Readers’ views: To kneel or not?
The NFL should be ashamed of allowing sports to be politicized by their players. While millions want to watch a game and relax we instead have to watch athletes, who are phony social justice warriors, force us to watch them act out. What a waste. Their taking a knee does not even communicate what they would seek to change.
High-profile people are in a unique position to effect change. They could be part of an organization that makes progress, publicizes the effort and asks for public support. How many in the NFL mentor inner-city kids, donate money or form action committees? Not many.
NFL rules state that players will appear on the field and stand at attention for the American anthem. The NFL commissioner is not enforcing their own rules. That was President Trump’s point, and I agree. Bad management and fear of the PC police make the NFL weak. A national team should support the nation, its flag and anthem. Instead, the NFL has insulted the symbols most of us respect, causing us to lose respect for them. I will boycott the NFL and its sponsors.
President Trump went way too far in his recent condemnation of Colin Kaepernick and other athletes who kneel during the national anthem. He is our president. He is not a dictator who gets to pontificate on every subject under the sun.
My classroom during the Pledge of Allegiance mirrors the choices of professional athletes during the national anthem. Some of my students say every word of the pledge themselves. Some listen attentively to the voice leading them. Some have a hand over their hearts. Some do not. Some stand. Some sit. I do not get to fire them from my classroom for their choices. I do not fire them as a student, or as a citizen, nor should I have that power. I cannot even imagine thinking that way. The choice they make in how to participate also does not guarantee who is more patriotic or a better American.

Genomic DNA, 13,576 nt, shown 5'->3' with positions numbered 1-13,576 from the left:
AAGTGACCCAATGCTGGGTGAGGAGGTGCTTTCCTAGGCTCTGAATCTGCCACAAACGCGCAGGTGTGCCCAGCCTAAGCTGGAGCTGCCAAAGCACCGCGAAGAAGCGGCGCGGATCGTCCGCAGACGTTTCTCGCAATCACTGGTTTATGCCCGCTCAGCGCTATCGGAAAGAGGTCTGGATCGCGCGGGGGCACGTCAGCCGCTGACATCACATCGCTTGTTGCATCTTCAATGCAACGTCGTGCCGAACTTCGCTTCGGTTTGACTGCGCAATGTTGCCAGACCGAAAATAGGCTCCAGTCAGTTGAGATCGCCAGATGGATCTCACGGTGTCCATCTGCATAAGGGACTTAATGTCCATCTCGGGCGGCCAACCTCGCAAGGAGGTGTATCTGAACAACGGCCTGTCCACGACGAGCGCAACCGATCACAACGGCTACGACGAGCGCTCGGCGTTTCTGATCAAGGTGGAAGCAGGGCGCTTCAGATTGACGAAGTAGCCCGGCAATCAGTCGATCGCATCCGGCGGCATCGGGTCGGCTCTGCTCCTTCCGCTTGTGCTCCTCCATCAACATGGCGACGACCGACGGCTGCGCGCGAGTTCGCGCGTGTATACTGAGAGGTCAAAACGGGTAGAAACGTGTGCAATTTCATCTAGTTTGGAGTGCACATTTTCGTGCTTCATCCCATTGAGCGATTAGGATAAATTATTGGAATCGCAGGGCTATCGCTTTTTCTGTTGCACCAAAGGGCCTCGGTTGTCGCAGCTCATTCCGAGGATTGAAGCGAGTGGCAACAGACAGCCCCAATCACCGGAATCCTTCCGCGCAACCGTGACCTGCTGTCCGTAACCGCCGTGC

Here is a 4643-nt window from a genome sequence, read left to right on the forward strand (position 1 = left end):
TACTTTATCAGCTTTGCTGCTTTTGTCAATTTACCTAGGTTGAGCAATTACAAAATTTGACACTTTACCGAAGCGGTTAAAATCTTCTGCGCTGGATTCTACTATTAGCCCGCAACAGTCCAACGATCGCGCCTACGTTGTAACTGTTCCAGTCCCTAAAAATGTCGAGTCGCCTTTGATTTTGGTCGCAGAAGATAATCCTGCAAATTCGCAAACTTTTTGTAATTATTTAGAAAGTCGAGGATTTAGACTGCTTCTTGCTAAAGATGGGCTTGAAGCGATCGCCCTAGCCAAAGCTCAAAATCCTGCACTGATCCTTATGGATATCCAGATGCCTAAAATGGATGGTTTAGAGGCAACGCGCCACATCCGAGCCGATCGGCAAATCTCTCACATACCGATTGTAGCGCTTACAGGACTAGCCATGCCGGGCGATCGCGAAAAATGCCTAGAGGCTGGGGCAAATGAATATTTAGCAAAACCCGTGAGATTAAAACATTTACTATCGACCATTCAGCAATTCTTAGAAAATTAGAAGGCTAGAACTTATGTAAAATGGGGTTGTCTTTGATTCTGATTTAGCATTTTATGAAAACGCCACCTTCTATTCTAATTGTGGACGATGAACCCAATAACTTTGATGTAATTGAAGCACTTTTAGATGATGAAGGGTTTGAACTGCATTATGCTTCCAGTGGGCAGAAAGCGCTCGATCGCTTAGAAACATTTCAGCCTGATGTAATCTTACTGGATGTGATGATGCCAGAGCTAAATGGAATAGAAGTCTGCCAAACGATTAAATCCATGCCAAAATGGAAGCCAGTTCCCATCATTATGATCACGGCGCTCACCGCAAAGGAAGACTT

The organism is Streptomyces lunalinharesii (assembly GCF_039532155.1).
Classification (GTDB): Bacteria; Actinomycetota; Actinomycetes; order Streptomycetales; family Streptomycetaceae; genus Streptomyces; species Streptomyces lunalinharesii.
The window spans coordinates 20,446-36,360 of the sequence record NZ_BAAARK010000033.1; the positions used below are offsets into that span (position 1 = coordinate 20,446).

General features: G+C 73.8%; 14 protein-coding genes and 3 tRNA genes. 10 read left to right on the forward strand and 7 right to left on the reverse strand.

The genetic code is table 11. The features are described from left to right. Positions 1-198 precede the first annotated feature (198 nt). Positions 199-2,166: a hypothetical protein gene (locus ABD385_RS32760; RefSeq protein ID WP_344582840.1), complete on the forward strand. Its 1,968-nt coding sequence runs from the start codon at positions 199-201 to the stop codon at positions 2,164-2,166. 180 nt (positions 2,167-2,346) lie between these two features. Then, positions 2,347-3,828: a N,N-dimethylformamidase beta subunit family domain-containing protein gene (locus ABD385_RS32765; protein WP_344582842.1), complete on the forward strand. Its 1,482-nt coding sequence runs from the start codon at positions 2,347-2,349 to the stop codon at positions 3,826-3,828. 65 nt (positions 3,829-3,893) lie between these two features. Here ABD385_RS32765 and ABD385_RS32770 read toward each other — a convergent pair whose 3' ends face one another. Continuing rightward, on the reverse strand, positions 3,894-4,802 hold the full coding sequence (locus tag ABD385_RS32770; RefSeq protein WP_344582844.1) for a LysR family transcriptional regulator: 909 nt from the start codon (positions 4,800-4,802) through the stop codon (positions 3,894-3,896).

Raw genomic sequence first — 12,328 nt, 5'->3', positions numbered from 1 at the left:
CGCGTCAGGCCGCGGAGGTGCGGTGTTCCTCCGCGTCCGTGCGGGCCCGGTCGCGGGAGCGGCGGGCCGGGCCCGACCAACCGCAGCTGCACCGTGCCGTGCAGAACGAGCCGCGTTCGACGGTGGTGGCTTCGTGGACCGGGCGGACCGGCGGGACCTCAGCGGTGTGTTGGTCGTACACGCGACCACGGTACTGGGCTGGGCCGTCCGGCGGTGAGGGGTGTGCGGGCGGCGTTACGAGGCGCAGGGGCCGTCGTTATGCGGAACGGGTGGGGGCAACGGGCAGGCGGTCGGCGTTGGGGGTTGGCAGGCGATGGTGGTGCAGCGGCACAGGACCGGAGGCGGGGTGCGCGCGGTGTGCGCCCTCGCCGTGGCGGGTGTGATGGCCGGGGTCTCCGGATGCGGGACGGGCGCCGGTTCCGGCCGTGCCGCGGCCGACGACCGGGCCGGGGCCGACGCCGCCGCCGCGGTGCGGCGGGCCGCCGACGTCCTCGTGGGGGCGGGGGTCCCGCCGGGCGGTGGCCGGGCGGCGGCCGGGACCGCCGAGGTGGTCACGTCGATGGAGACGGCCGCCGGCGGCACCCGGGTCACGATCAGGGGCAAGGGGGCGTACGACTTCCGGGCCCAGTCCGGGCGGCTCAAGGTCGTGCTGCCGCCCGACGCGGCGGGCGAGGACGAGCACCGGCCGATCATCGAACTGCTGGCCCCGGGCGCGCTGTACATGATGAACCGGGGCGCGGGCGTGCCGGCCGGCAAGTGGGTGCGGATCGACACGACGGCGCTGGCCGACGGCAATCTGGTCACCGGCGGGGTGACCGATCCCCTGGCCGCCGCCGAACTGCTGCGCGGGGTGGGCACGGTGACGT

Kneeling for the national anthem is also not disrespectful to the military veterans who have served. It is a matter of interpretation. You do not have to take it that way, but you can choose to do so. The anthem does not belong to the military anyway. It belongs to every last one of us, and it represents every last one of us.
The sports people, players and owners, along now with some politicians, who kneel or turn their backs or stay in the locker rooms while the national anthem is played and the American flag is waving are grossly misguided on how and where to direct their frustrations and their anger.
They should direct their frustrations and their anger toward the legislators who enact policies or make laws, but not at the anthem or the flag. The flag and the anthem do not represent racism or police brutality or anything else in particular that is protested against; they represent the nation as a whole and all that we have achieved over the last 241 years since our independence and the birth of the nation, including the Constitution, which includes the right to free speech and peaceful protest.
Lawmakers should bear the brunt of the people’s frustration and anger, but the flag and the anthem most certainly should not. If anything, it is incumbent upon all Americans to stand (if possible), remove hats, and have total respect for that flag and that anthem, for without that flag we might not have the rights we all enjoy today, including the right to protest.